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» 1970s, Pop » Don’t Give Up On Us – David Soul

Don’t Give Up On Us – David Soul

Some of the greatest (or silliest) pop songs ever written or recorded were by TV stars who crossed over to the Billboard charts. Here’s a short list for you:

  • Rick Springfield from General Hospital (not a one-hit wonder but he gave the world “Jessie’s Girl” and for that we’ll always be grateful)
  • Leif Garrett from Family in 1976 singing “I Was Made for Dancing” (not a one-hit wonder either and now known more for his drug-related arrests than his music or acting)
  • William Shatner from Star Trek singing his beatnik version of “Mr. Tambourine Man”
  • Jamie Foxx from In Living Color singing “Blame It,” a #2 Billboard hit in 2009
  • David Soul from Starsky and Hutch (a true one-hit wonder)

Today we’re paying homage to David Soul, TV’s tough guy turned sensitive balladeer and his 1977 #1 Billboard hit, “Don’t Give Up On Us.”

Click to hear other Billboard number-one hit one-hit wonders

David Soul started his singing career in the early 1960s as a folksinger. Along the way, he opened shows for The Byrds, Ramsey Lewis, Jay and the Americans, and Mitch Ryder and the Detroit Wheels.

Then, in 1967, he appeared on the Merv Griffin show as “The Covered Man.” Since Soul was a good looking guy but wanted his music to sell on its own merits and not his looks, he literally covered his face and sang in what can only be described as either a Mexican wrestler mask, a really bad ski mask or an inept criminal’s attempt to hide his identity. It’s like “The Unknown Comic” but years before that comedian covered his face and told his jokes to adoring audiences on The Gong Show and Sonny and Cher Show.

You’ve got to admire Soul’s commitment to music to perform in a ski mask. It had to be hot. And uncomfortable. But as a gimmick, it worked and Soul parlayed that bit of fame into bit parts on early ’70s TV shows like Here Come the Brides and Owen Marshall: Counselor at Law (man I miss the earnestness of 1970s TV shows. Counselor at Law. High-larious).

But Soul’s big brush with one-hit wonder TV fame happened when he signed on for a cop show called Starsky and Hutch. This cop show (another brainchild of Aaron Spelling who gave the world Charlie’s Angels, Dynasty and Beverly Hills 90210) found Soul playing the intellectual David “Hutch” Hutchinson in Bay City, California where he chased down bad guys and rode shotgun in a red 1975 Ford Gran Torino muscle car.

If you were a boy in the 1970s, you idolized Starsky and Hutch.

Not surprisingly, if you were a girl in the 1970s, you were in love with Starsky and Hutch. Especially when Hutch sang his ultra-sensitive ballad, “Dont Give Up On Us.” That song shot to the top of the charts in 1977 in both the United States and England and turned Soul into a true-blue one-hit wonder.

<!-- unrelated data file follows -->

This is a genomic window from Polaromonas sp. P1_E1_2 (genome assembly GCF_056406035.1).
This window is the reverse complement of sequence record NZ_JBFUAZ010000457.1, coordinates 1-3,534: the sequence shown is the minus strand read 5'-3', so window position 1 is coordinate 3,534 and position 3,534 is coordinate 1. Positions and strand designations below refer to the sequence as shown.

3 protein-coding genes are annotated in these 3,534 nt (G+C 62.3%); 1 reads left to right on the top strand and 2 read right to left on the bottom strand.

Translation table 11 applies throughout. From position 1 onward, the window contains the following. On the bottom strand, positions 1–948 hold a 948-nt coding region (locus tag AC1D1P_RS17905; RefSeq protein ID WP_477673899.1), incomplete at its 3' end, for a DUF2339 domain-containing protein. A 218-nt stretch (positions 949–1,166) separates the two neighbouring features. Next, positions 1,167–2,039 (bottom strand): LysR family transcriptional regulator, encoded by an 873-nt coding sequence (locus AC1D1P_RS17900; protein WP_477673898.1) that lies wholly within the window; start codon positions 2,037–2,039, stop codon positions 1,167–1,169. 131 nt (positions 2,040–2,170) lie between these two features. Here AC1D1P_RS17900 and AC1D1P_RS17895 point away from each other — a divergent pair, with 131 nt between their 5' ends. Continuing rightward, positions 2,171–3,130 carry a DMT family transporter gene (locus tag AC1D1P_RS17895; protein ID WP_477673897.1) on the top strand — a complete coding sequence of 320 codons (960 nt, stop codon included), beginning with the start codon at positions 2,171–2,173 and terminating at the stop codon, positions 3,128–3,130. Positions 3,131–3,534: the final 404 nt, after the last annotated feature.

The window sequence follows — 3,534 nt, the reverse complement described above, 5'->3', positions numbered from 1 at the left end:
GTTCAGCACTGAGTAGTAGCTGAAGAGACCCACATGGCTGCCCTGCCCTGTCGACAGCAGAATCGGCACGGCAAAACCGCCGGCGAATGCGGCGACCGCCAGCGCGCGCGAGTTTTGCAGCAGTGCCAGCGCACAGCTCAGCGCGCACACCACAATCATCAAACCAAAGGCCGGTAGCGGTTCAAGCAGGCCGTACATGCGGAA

I haven’t heard it on the radio in years. But it was everywhere in 1977 and VH1 deservedly rated “Don’t Give Up on Us” at #93 on VH1’s 100 Greatest One-hit Wonders. Soul had other hits, but none of them ever hit the Billboard Top 40 in America (he remained hugely popular in England however for a few more years).

Click to read “Don’t Give Up On Us” lyrics

Enjoy this one-hit wonder ballad and watch the video that covers David Soul’s long singing and acting career.

Listen to “Don’t Give Up On Us”

Watch a little David Soul history

Written by

I'm an obsessive music collector, cataloger, commenter and trivia nut. Sometimes I'm even a listener. One-hit wonders have always been a guilty pleasure.

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7 Responses to "Don’t Give Up On Us – David Soul"

  1. David Soul says:

    Boy, you do have a streak of knowing cynicism about you, don’t you? I guess you must have seen it all before. But then, you probably didn’t grow up in New York in the 60s did you? Or fight against the Viet Nam war or march in Selma Alabama with Martin Luther King. Well, I did and Mr. “one-hit wonder” is still around after 45 years in this business. Sort of an X-Factor existence I’d say … here today, gone tomorrow. FYI, I started as a folk-singer in 1963 after playing pro baseball, getting married, having a son, getting a divorce. And I spent the first 11 years of my life washing dishes, driving a cleaning truck, working in a demolition team, studying politcal science and … playing music. I even opened for the Byrds, for Ramsey Lewis, Jay and the Americans, Mitch Ryder and the Detroit Wheels and playing countless coffee houses on the East and West Coast. And then, I studied acting in New York. When you start with your pompous digest summary of a man or woman’s “one hit wonder” life in this business I really get pissed off. Maybe people like you ought to take a step back and realize that we’re in this for life. Celebrity is NOT a job description. Apparently, you’ve see too much bullshit on television to have any other standard to judge people and what they do. This is not a rehearsal, pa,l and I’m not trying to compete with the world … just want to make people happy… or Is that not “hip” enough for you? David Soul